See Rock City

See Rock City

Monday, February 11, 2013

Athens, TN

McMinn County Courthouse in Athens

Nickname: "The Friendly City"

Motto: "Progress Since 1821"

Athens is a city in McMinn County, Tennessee, United States. It is the county seat of McMinn County and the principal city of the Athens Micropolitan Statistical Area, which is part of the larger Chattanooga-Cleveland-Athens Combined Statistical Area. The population was 13,220 at the 2000 census.


Athens is located at 35°26′53″N 84°36′7″W (35.448171, -84.602069). The city is situated amidst a series of narrow, elongate ridges and low hills that are characteristic of the Appalachian Ridge-and-Valley Province. The Unicoi Mountains rise roughly 20 miles (32 km) east of Athens, and the Tennessee River flows nearly 20 miles (32 km) to the west. Starr Mountain, one of the more noticeable ridges in McMinn County, is located roughly 15 miles (24 km) southeast of Athens.

Oostanaula Creek (sometimes spelled "Eastanalle" or a similar variation) rises in the hills north of Athens and traverses the city approximately 30 miles (48 km) upstream from its mouth along Hiwassee River. Other major streams in the area include Mouse Creek, which parallels Oostanaula to the west, and Chestuee Creek, which parallels Oostanaula to the east.

Athens is centered around the junction of U.S. Route 11, which connects the city to Sweetwater to the north and Cleveland to the south, and Tennessee State Route 30, which connects Athens to Etowah and U.S. Route 411 to the southeast and Decatur to the west. Interstate 75 passes west of Athens.

Tennessee Wesleyan College, organized in 1857


Early History and Civil War

The Samuel Cleage House outside of Athens, set on the site of McElhaney and Sons Nursery, built in the 1820's

The Cherokee were living in McMinn County at the time of the arrival of the first Euro-American explorers. The Athens area was situated nearly halfway between the Overhill Cherokee villages of Great Tellico to the north in Monroe County and Great Hiwassee along the Hiwassee River to the south. In 1819, the Cherokee signed the Calhoun Treaty, selling the land north of the Hiwassee (including all of modern McMinn County) to the United States. McMinn County was organized on November 13, 1819 at the home of John Walker in what is now Calhoun. The Native American village, Pumpkintown (a corruption of Potemkin town), was located on a farm about two miles east of present-day Athens. It is sometimes incorrectly identified as a forerunner of Athens. Athens was laid out and chosen as the county seat in 1822. The name "Athens" may have been chosen due to perceived topographical similarities to Athens, Greece.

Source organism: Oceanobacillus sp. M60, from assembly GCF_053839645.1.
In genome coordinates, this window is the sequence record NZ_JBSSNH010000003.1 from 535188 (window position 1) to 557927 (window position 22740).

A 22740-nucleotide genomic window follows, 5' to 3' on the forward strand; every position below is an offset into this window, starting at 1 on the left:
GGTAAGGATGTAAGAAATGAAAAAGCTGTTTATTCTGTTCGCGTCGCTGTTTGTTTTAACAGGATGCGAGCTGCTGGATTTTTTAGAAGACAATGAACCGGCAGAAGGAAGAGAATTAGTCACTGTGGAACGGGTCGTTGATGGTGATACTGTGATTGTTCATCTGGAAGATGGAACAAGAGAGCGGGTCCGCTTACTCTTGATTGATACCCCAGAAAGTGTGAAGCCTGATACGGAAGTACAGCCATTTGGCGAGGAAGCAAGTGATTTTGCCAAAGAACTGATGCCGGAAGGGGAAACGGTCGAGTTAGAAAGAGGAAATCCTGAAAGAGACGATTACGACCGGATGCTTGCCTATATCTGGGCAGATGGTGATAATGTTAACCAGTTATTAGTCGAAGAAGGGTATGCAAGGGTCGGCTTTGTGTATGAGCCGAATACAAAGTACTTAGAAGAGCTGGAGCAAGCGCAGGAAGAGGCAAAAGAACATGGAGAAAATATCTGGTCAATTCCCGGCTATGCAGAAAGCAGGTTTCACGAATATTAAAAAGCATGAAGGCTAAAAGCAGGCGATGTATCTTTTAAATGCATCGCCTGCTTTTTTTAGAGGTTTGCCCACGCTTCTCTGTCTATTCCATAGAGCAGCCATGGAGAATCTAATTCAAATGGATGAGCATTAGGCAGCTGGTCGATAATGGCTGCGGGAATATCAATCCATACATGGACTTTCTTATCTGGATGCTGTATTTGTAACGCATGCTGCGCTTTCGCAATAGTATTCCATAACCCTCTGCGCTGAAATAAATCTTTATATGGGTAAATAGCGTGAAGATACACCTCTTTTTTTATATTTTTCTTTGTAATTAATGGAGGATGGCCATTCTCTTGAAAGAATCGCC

By 1834, the population of Athens had grown to over 500. Prominent early settlers included William Henry Cooke, who operated an iron forge near modern Etowah, and Samuel Clegg (or Cleage), a construction entrepreneur. Jesse Mayfield, whose descendants founded Mayfield Dairy Farms, arrived in the early 1820's. The Hiwassee Railroad received a charter in the mid-1830's to build a railroad connecting Knoxville, Tennessee and Dalton, Georgia. The railroad began construction in 1837, although financial and legal problems delayed its completion until 1851. In 1836, General John Wool arrived in Athens to help coordinate the Cherokee Removal. Although initially voluntary, the operation became a forced removal in 1838 when many Cherokee refused to leave. The removal culminated in the forced march west that became known as the Trail of Tears. Wool set up his headquarters at the Bridges Hotel, which was located across the street from the McMinn County Courthouse.